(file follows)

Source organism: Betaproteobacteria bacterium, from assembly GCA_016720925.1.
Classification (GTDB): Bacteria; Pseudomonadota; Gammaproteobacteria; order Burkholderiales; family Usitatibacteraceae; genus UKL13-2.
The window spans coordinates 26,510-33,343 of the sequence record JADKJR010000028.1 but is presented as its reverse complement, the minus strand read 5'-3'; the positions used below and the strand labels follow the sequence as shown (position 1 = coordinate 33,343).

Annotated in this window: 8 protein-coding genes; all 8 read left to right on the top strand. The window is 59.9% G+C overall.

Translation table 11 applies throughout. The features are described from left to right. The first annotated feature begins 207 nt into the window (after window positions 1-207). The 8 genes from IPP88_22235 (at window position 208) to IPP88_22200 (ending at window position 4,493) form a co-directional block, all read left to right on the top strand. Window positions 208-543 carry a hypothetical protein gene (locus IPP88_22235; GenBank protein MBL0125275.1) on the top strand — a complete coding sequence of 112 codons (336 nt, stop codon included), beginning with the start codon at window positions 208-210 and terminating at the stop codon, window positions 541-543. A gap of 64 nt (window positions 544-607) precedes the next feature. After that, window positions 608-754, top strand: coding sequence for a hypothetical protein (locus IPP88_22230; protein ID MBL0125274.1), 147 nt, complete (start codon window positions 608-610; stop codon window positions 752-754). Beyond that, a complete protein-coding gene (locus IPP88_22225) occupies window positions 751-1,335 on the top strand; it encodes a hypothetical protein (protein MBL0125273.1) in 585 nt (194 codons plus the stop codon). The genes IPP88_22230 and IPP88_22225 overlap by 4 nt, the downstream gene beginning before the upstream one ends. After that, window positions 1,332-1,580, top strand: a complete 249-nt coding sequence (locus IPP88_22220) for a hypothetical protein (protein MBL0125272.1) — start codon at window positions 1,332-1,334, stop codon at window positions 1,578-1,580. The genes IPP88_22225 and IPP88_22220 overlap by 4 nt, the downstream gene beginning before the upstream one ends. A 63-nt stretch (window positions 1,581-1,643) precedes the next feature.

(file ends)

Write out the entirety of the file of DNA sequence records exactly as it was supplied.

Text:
Source organism: Betaproteobacteria bacterium, from assembly GCA_016720925.1.
Classification (GTDB): Bacteria; Pseudomonadota; Gammaproteobacteria; order Burkholderiales; family Usitatibacteraceae; genus UKL13-2.
The window spans coordinates 26,510-33,343 of the sequence record JADKJR010000028.1 but is presented as its reverse complement, the minus strand read 5'-3'; the positions used below and the strand labels follow the sequence as shown (position 1 = coordinate 33,343).

Annotated in this window: 8 protein-coding genes; all 8 read left to right on the top strand. The window is 59.9% G+C overall.

Translation table 11 applies throughout. The features are described from left to right. The first annotated feature begins 207 nt into the window (after window positions 1-207). The 8 genes from IPP88_22235 (at window position 208) to IPP88_22200 (ending at window position 4,493) form a co-directional block, all read left to right on the top strand. Window positions 208-543 carry a hypothetical protein gene (locus IPP88_22235; GenBank protein MBL0125275.1) on the top strand — a complete coding sequence of 112 codons (336 nt, stop codon included), beginning with the start codon at window positions 208-210 and terminating at the stop codon, window positions 541-543. A gap of 64 nt (window positions 544-607) precedes the next feature. After that, window positions 608-754, top strand: coding sequence for a hypothetical protein (locus IPP88_22230; protein ID MBL0125274.1), 147 nt, complete (start codon window positions 608-610; stop codon window positions 752-754). Beyond that, a complete protein-coding gene (locus IPP88_22225) occupies window positions 751-1,335 on the top strand; it encodes a hypothetical protein (protein MBL0125273.1) in 585 nt (194 codons plus the stop codon). The genes IPP88_22230 and IPP88_22225 overlap by 4 nt, the downstream gene beginning before the upstream one ends. After that, window positions 1,332-1,580, top strand: a complete 249-nt coding sequence (locus IPP88_22220) for a hypothetical protein (protein MBL0125272.1) — start codon at window positions 1,332-1,334, stop codon at window positions 1,578-1,580. The genes IPP88_22225 and IPP88_22220 overlap by 4 nt, the downstream gene beginning before the upstream one ends. A 63-nt stretch (window positions 1,581-1,643) precedes the next feature.